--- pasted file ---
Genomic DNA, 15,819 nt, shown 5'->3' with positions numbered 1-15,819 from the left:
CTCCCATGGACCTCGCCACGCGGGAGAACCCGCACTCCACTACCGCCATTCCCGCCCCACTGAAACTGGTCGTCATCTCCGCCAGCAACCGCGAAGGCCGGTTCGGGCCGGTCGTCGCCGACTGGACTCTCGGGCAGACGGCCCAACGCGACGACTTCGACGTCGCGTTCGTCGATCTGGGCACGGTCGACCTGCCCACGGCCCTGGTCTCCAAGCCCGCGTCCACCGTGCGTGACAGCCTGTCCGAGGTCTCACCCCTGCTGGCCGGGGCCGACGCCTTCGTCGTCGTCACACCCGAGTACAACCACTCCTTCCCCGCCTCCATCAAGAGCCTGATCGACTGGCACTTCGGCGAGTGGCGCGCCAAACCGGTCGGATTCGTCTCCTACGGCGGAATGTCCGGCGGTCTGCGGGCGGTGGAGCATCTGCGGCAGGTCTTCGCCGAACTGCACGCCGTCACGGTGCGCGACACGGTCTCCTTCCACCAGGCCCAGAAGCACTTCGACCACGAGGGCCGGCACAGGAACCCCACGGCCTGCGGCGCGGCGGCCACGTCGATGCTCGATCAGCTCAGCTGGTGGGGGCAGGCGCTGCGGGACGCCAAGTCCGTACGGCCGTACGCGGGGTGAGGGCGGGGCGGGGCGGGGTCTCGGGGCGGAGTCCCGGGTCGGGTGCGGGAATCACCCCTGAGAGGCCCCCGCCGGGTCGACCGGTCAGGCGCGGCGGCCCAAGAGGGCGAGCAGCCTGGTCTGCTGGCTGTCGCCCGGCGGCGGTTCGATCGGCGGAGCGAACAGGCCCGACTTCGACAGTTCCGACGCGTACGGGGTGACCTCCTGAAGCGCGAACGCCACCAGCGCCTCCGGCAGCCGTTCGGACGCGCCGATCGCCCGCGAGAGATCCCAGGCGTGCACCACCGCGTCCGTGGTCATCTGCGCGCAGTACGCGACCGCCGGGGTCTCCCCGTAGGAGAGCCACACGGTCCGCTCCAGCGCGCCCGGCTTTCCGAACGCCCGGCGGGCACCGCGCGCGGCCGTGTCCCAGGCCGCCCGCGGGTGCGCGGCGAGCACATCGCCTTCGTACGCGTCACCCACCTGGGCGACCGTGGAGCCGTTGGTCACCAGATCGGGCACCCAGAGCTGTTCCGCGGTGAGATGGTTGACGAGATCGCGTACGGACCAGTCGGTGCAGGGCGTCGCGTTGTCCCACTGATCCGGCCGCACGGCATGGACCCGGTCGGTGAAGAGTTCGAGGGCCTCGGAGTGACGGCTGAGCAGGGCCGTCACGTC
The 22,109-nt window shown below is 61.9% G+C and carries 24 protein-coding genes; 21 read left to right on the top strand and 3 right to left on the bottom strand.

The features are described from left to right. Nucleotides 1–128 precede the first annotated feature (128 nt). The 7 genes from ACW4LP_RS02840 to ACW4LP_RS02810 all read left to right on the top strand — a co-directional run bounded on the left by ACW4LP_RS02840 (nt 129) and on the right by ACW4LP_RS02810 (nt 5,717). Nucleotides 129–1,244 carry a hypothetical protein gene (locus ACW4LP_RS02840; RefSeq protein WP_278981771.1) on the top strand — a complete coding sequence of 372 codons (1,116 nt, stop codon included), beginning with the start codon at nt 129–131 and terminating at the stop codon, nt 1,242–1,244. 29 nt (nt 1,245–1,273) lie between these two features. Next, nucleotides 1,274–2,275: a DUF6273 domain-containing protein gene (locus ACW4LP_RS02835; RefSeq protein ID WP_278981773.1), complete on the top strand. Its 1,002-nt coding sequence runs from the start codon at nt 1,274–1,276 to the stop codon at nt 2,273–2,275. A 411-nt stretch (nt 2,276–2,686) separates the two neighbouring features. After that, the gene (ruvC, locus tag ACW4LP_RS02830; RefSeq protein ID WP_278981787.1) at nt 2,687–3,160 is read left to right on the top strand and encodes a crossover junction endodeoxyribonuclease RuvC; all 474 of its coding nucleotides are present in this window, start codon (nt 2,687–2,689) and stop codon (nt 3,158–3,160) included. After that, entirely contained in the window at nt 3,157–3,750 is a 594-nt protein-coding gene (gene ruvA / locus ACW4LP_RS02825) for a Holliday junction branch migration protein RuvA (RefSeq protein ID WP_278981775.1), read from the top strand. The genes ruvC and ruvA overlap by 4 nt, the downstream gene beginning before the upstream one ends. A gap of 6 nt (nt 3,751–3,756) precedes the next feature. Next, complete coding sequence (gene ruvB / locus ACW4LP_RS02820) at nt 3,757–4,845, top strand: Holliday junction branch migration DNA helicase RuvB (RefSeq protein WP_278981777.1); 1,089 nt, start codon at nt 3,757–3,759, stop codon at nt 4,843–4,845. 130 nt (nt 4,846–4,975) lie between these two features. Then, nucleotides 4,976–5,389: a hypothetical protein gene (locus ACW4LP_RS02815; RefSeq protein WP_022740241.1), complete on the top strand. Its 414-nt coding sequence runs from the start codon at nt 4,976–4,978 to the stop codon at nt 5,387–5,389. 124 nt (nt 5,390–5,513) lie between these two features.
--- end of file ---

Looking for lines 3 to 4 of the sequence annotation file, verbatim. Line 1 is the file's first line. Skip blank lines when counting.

The 22,109-nt window shown below is 61.9% G+C and carries 24 protein-coding genes; 21 read left to right on the top strand and 3 right to left on the bottom strand.

The features are described from left to right. Nucleotides 1–128 precede the first annotated feature (128 nt). The 7 genes from ACW4LP_RS02840 to ACW4LP_RS02810 all read left to right on the top strand — a co-directional run bounded on the left by ACW4LP_RS02840 (nt 129) and on the right by ACW4LP_RS02810 (nt 5,717). Nucleotides 129–1,244 carry a hypothetical protein gene (locus ACW4LP_RS02840; RefSeq protein WP_278981771.1) on the top strand — a complete coding sequence of 372 codons (1,116 nt, stop codon included), beginning with the start codon at nt 129–131 and terminating at the stop codon, nt 1,242–1,244. 29 nt (nt 1,245–1,273) lie between these two features. Next, nucleotides 1,274–2,275: a DUF6273 domain-containing protein gene (locus ACW4LP_RS02835; RefSeq protein ID WP_278981773.1), complete on the top strand. Its 1,002-nt coding sequence runs from the start codon at nt 1,274–1,276 to the stop codon at nt 2,273–2,275. A 411-nt stretch (nt 2,276–2,686) separates the two neighbouring features. After that, the gene (ruvC, locus tag ACW4LP_RS02830; RefSeq protein ID WP_278981787.1) at nt 2,687–3,160 is read left to right on the top strand and encodes a crossover junction endodeoxyribonuclease RuvC; all 474 of its coding nucleotides are present in this window, start codon (nt 2,687–2,689) and stop codon (nt 3,158–3,160) included. After that, entirely contained in the window at nt 3,157–3,750 is a 594-nt protein-coding gene (gene ruvA / locus ACW4LP_RS02825) for a Holliday junction branch migration protein RuvA (RefSeq protein ID WP_278981775.1), read from the top strand. The genes ruvC and ruvA overlap by 4 nt, the downstream gene beginning before the upstream one ends. A gap of 6 nt (nt 3,751–3,756) precedes the next feature. Next, complete coding sequence (gene ruvB / locus ACW4LP_RS02820) at nt 3,757–4,845, top strand: Holliday junction branch migration DNA helicase RuvB (RefSeq protein WP_278981777.1); 1,089 nt, start codon at nt 3,757–3,759, stop codon at nt 4,843–4,845. 130 nt (nt 4,846–4,975) lie between these two features. Then, nucleotides 4,976–5,389: a hypothetical protein gene (locus ACW4LP_RS02815; RefSeq protein WP_022740241.1), complete on the top strand. Its 414-nt coding sequence runs from the start codon at nt 4,976–4,978 to the stop codon at nt 5,387–5,389. 124 nt (nt 5,390–5,513) lie between these two features.